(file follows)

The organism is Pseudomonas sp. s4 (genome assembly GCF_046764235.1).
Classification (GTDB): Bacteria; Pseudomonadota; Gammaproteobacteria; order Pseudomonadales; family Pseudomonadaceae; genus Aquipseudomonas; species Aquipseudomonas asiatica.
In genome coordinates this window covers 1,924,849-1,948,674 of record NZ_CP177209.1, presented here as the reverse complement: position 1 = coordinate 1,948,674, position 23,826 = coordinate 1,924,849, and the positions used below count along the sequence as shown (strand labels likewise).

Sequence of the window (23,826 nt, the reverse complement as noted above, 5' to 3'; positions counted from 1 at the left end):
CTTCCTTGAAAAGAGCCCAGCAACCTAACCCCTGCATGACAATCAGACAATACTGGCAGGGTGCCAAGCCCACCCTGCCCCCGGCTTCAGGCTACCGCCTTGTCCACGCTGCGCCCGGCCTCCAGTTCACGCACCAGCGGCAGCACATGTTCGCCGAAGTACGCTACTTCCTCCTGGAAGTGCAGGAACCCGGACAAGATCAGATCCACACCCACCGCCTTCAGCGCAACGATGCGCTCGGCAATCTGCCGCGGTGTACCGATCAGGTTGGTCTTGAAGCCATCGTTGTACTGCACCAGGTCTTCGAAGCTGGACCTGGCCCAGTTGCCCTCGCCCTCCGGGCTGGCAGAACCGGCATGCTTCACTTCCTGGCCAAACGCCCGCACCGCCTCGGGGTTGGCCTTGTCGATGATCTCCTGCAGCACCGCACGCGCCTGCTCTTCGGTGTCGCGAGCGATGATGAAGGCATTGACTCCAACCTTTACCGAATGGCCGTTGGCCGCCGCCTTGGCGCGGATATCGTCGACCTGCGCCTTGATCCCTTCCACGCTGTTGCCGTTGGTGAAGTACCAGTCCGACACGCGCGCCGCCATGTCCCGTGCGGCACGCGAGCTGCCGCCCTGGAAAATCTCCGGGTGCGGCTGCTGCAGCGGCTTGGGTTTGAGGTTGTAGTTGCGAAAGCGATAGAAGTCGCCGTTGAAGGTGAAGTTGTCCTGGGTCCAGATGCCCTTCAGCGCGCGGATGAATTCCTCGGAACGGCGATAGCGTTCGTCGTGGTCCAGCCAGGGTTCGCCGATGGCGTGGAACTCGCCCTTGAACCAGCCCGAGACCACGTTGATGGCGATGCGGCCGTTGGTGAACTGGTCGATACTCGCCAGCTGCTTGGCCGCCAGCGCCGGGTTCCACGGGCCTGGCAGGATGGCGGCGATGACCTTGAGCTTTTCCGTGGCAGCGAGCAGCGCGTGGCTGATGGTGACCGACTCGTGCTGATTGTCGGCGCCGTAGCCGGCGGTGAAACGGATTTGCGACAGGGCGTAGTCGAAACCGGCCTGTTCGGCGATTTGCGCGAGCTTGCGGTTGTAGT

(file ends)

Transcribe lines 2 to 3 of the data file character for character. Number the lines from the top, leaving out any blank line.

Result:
Classification (GTDB): Bacteria; Pseudomonadota; Gammaproteobacteria; order Pseudomonadales; family Pseudomonadaceae; genus Aquipseudomonas; species Aquipseudomonas asiatica.
In genome coordinates this window covers 1,924,849-1,948,674 of record NZ_CP177209.1, presented here as the reverse complement: position 1 = coordinate 1,948,674, position 23,826 = coordinate 1,924,849, and the positions used below count along the sequence as shown (strand labels likewise).